in terms of education, experience, skills,
knowledge & abilities to perform a particular job.
• This helps the organization to determine what
kind of persons are needed to take up a job.
Job Description Vs. Job Specification

• Job Description - written narrative describing


activities performed on a job; includes
information about equipment used and working
conditions under which job is performed.

• Job Specification - outlines specific skills,


knowledge, abilities, physical and personal
characteristics necessary to perform a job –
(Strength, patience, risk-taker etc)
JOB ANALYSIS
JOB DESCRIPTION JOB SPECIFICATION

• job title • education


• Location • Excperience
• Job summary • training
• Duties • Physical effort
• Machines, tools & equipment • Emotional characteristics
• Materials used • Communication skills
• Supervision given or recieved • Behaviour, attitude
• Working condiotns • Unsual sensory demands such
• Hazards as sight, smell, hearing etc.
Methods of Collecting Job Analysis
Data
• Interview
• Observation
• Experiment/Job Performace
• Questionnaire method
• Critical incidents
USES OF JOB ANALYSIS

JOB ANALYSIS

JOB SPECIFICATION JOB DESCRIPTION

Recruitment PLacement & Counsellin Employee Performance Job


HRP & selection Orientation
T&D g Safety appraisal evaluation
PROCESS OF JOB ANALYSIS

Selection of
collection Preparation
representat Preparation
Organization of Job Job
ive of Job
al Analysis analysis Specification
positions to Description
data
be analyzed
Job Design
• Job design is the process of Work arrangement
(or rearrangement) aimed at reducing or
overcoming job dissatisfaction and employee
hostility arising from repetitive and mechanistic
tasks.
• Through job design, organizations try to raise
productivity levels by offering non-monetary
rewards such as greater satisfaction from a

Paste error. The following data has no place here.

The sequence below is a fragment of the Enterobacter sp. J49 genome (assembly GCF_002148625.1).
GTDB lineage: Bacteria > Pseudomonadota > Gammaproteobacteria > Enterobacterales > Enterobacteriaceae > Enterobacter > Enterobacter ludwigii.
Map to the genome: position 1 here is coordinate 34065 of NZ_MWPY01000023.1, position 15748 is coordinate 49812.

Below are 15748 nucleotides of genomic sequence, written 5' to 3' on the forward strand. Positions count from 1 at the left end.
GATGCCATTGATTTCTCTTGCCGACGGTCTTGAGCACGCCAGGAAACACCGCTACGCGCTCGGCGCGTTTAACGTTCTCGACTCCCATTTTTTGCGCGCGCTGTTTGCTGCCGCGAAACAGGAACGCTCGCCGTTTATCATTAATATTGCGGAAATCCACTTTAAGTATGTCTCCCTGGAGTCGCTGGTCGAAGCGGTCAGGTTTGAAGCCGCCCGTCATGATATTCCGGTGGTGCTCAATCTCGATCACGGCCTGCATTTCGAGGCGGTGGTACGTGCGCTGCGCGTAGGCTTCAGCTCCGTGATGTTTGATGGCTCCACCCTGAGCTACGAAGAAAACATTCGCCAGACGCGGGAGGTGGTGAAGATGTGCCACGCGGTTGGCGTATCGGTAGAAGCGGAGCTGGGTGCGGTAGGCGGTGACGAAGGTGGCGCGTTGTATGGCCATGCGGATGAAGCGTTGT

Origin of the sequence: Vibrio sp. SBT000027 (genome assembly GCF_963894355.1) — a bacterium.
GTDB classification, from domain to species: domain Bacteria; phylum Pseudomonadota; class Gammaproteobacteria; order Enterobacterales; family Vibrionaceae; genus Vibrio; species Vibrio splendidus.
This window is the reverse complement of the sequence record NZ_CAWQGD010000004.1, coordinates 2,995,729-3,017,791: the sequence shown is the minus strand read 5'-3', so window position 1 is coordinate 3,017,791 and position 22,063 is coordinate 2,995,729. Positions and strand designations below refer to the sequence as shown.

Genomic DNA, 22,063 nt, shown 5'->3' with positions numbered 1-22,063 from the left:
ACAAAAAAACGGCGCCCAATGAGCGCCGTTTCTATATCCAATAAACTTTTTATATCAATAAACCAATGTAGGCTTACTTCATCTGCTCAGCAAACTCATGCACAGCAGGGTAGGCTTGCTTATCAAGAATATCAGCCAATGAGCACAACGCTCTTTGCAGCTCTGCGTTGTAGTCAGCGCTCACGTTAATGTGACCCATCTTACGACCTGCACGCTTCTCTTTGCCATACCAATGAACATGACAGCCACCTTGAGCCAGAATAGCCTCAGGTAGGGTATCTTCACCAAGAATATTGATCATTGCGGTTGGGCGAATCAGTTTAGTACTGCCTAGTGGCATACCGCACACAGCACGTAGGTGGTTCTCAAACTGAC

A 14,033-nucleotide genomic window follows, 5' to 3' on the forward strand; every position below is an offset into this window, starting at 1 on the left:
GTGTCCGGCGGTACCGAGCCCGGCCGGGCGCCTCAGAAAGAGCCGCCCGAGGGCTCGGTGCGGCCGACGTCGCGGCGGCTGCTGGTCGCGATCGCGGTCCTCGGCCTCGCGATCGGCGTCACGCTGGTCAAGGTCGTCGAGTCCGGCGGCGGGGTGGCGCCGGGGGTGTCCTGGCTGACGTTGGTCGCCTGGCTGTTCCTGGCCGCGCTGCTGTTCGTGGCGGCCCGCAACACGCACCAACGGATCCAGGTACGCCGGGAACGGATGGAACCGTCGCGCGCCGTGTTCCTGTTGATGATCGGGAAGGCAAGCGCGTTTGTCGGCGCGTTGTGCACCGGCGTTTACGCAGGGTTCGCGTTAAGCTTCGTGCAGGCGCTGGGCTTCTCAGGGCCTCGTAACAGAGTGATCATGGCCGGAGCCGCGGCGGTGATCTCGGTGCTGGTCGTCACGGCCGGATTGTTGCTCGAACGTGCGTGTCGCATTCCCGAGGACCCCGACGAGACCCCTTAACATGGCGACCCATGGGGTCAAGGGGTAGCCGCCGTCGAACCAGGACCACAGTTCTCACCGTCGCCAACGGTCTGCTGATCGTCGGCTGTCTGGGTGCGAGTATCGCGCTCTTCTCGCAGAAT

sense of personal achievement in meeting the
increased challenge and responsibility of one's
work.
• JOB DESIGN is the process by which a job may
be made interesting ,giving more freedom and
autonomy to employee
• On the basis of job analysis many redesigning
techniques are adopted to make a job
meaningful and interesting and also flexible.
Job Design
• In a very simple sense, job design means the
ways that decision-makers choose to organize
work responsibilities, duties, activities, and
tasks.
• Job Redesign thus involves changing work
responsibilities, duties, activities, and tasks.
• Although job analysis, as just described, is
important for an understanding of existing
jobs, organizations also must plan for new
jobs and periodically consider whether they
should revise existing jobs.
• When an organization is trying to improve quality or
efficiency, a review of work units and processes may
require a fresh look at how jobs are designed.
• These situations call for job design.
• To design jobs effectively, a person must thoroughly
understand the job itself (through job analysis) and its
place in the larger work unit's work flow process
(through work flow analysis). Having a detailed
knowledge of the tasks performed in the work unit and
in the job, a manager then has many alternative ways
to design a job.
• Job analysis helps to develop job design.
Techniques of Job Design
• Job enlargement,
• Job enrichment,
• Job rotation, and
• Job simplification are the various techniques
used in a job design exercise.
JOB ROTATION
A job design technique in which employees are moved
between two or more jobs in a planned manner. The
objective is to expose the employees to different
experiences and wider variety of skills to enhance job
satisfaction and to cross-train them.
Job rotation implies systematic movement of
employees from one job to the other. Job remains
unchanged but employees performing them shift from
one job to the other.
With job rotation, an employee is given an opportunity
to perform different jobs, which enriches his skills,
experience and ability to perform different jobs.
It is a well-planned practice to reduce the
boredom of doing same type of job everyday
and explore the hidden potential of an
employee.
JOB SIMPLIFICATION
• Breaking the job into easier sub-parts with the
intention to enhance the individual’s
productivity by minimizing the physical and
mental efforts required to perform a complex
job.
JOB ENLARGEMENT
• Job Enlargement, a job design technique in
which the number of tasks associated with a
job is increased (and appropriate training
provided) to add greater variety to activities,
thus reducing monotony.

Job enlargement is considered a horizontal


restructuring method in that the job is